The WordPress REST API is a fantastic tool that has transformed the way developers can user WordPress and introduced a huge number of possibilities. One of the possible use cases is using WordPress as a back end for apps. Whether they are progressive web applications, single page applications, mobile apps or even desktop apps.
This is often referred to as “Headless WordPress”, the head referring to the front end of the site, or even the admin area, as it means you just use what is under the hood. You can then use whatever your favourite front end framework is for a site or app.
A simple use of the API could simply be to load publicly available blog posts. But if you need to go further than this and your users need to be logged in to WordPress via a non-WordPress interface, you will need to add some extra tools or plugins to help manage this. There’s a few options for registering and logging in, but that’s not what this post is about.
Specifically here we’re looking at methods of resetting a user’s password.
Password Reset – why does it need special attention?
If you consider the normal password reset process in WordPress, as user will:
- Click the forgotten password link
- Receive an email with a unique link to the password reset screen
- Follow the link back to the WordPress website
- Set a new password
There’s an issue using this process when using an alternative front end, since you won’t want users redirected back to your WordPress install. This will take them out of the flow of your app, and then, how do you get them back to the app again? This is especially an issue for mobile apps, since while you can set up deep links for your app to open based on a URL, the set up is quite involved, especially since it’s different for each platform.
All these considerations aside, let’s take a look at our options.
WP REST User Plugin
This plugin offers the ability to create users and reset their passwords. The main drawback for the password reset is what is explained above, since it will trigger the normal WordPress password reset email. As if the user had requested a password reset. If this isn’t an issue for you, this plugin works well. If it is, you’ll need to figure out how to get the user back into your flow.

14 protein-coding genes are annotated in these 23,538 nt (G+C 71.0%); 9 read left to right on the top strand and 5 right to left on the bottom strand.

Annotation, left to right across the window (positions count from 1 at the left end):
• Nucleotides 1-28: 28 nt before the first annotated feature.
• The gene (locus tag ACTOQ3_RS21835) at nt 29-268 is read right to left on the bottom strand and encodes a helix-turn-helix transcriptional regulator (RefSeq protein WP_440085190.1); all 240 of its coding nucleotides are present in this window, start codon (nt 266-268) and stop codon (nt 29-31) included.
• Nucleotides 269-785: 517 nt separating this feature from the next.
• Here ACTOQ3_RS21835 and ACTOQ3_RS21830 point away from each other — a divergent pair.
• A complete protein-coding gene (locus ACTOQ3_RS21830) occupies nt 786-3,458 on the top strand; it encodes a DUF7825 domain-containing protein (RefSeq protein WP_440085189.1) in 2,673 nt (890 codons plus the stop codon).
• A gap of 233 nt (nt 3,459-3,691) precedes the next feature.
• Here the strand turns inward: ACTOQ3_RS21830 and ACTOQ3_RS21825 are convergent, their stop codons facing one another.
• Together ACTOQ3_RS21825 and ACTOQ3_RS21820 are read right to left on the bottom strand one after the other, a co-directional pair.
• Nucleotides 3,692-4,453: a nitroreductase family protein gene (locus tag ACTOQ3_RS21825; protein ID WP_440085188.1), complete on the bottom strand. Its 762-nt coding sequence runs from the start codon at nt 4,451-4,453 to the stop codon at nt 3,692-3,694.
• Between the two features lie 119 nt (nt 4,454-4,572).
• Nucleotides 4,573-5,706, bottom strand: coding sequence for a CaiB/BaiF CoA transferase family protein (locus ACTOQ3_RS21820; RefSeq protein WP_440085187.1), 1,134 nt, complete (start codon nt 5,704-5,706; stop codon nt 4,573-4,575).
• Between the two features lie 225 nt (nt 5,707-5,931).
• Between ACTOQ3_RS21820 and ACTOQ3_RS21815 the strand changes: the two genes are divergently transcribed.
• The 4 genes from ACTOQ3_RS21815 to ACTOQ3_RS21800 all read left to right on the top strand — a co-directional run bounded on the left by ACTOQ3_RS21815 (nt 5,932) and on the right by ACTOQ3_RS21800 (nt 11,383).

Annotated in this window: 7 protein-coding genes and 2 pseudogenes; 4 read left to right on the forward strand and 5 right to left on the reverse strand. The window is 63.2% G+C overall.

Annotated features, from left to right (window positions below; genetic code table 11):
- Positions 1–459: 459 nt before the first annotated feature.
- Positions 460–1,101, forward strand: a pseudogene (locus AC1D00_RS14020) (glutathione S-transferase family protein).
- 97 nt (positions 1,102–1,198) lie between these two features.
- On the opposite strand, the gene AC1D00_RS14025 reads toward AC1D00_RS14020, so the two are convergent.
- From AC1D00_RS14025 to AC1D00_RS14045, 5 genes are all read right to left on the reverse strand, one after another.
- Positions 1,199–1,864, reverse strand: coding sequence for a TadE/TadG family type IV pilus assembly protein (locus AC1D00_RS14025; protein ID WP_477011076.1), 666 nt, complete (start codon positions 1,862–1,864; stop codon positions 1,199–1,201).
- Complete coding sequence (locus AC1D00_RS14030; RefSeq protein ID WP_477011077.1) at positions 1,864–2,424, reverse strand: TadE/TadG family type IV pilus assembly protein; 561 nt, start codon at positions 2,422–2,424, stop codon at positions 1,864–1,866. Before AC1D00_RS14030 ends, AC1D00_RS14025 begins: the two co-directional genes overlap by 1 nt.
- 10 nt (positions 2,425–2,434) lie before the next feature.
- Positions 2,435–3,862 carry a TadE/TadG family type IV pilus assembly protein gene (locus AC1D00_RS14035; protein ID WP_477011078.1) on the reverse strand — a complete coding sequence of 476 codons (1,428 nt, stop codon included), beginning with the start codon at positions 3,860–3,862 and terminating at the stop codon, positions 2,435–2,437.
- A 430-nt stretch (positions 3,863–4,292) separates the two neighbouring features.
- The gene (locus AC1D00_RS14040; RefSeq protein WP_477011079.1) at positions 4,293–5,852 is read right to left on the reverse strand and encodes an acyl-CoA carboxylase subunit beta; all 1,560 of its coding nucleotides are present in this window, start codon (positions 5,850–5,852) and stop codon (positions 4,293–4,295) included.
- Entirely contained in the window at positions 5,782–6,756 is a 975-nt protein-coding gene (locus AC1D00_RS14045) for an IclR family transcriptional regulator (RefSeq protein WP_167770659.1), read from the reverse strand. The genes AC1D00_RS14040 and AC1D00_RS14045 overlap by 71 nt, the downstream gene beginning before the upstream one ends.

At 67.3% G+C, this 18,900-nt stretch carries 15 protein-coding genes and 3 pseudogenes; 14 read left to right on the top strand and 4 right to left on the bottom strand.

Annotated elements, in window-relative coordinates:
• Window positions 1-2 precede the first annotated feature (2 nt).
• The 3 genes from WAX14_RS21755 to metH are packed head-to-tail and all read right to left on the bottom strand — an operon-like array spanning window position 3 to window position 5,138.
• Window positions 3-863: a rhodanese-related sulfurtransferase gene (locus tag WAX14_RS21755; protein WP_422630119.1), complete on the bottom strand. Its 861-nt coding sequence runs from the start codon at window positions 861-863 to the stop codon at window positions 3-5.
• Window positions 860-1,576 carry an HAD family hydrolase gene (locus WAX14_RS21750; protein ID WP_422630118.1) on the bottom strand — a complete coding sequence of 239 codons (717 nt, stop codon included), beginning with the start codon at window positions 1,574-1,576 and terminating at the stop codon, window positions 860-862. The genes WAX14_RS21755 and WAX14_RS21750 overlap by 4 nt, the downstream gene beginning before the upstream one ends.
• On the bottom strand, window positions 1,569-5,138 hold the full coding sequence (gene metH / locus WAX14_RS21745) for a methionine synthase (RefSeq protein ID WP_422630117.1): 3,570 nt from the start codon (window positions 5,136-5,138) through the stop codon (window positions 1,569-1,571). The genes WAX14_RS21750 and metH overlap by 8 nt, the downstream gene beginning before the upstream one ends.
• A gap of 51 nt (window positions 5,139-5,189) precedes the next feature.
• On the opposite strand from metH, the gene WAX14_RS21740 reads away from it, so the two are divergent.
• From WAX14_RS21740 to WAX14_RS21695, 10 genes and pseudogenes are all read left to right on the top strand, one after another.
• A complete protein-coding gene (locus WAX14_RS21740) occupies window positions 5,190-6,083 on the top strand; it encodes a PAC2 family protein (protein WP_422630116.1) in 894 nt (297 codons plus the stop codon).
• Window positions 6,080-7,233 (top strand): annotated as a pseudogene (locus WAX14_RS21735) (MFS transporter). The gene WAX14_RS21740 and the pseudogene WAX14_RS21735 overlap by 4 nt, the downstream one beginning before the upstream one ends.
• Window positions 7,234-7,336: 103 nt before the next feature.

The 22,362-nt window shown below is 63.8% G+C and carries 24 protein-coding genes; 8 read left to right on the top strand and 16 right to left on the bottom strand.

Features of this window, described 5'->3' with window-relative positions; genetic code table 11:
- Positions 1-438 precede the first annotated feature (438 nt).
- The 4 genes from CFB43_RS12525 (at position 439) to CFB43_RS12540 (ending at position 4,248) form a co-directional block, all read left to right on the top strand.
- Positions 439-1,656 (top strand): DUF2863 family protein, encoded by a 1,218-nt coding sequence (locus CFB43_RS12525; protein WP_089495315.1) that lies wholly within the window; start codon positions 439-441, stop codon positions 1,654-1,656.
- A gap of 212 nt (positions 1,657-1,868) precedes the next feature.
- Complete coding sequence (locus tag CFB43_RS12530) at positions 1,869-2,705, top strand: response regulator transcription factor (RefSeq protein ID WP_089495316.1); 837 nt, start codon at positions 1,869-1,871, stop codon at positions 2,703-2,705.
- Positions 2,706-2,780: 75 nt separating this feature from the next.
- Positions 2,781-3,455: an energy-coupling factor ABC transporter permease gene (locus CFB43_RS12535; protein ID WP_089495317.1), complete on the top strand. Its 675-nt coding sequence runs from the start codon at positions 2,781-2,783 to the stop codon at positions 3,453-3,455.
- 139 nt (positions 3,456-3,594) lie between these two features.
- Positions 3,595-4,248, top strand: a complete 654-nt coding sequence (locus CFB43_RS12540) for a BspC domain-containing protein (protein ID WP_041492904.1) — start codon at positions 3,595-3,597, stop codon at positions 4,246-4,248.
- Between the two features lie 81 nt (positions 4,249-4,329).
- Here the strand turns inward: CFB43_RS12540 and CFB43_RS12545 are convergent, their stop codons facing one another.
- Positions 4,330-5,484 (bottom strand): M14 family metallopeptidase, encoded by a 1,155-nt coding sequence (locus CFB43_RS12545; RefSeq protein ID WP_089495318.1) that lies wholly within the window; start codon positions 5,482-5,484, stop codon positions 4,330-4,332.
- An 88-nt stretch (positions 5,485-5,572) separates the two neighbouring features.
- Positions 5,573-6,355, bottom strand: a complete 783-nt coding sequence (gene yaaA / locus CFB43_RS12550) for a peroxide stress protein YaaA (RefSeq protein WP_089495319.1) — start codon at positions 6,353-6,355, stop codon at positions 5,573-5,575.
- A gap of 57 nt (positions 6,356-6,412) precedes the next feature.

Create a Custom Password Reset Process
After not getting what we needed from WP REST User Plugin, we initially coded our own custom solution which involved the following:
- Creating a new REST Endpoint for a password reset
- Sending a new custom email with a link back to our web app with a custom code parameter in the URL
- Creating a new REST Endpoint to set a new password, ensuring that we validated the code that came with the request
This worked fine for browser based apps but fell short for mobile apps. Since we had no other case to use deep links for our app, the amount of work required to implement it seemed disproportionately high.
It was this scenario that inspired the development of…
Password Reset with Code for WordPress REST API
So yes, this is our plugin. When the previous process fell short, we took a step back and thought – what other password reset processes are there? One that jumped out as being simple to implement was the sending of a 4-digit code via email that the user could enter into an app. This code would then be sent with the reset request and validated when setting a new password.
At present, although there are many action hooks and filters in the plugin to customise the experience for your app. But, there’s scope to take this further. Codes could be sent via SMS or we could make use of an authenticator app like Google Auth.
As we know the password reset process requires a little extra thought when using the WordPress REST API. But we do have a couple of good options available.
Using another method for password resets? Use the comments to share your experience.
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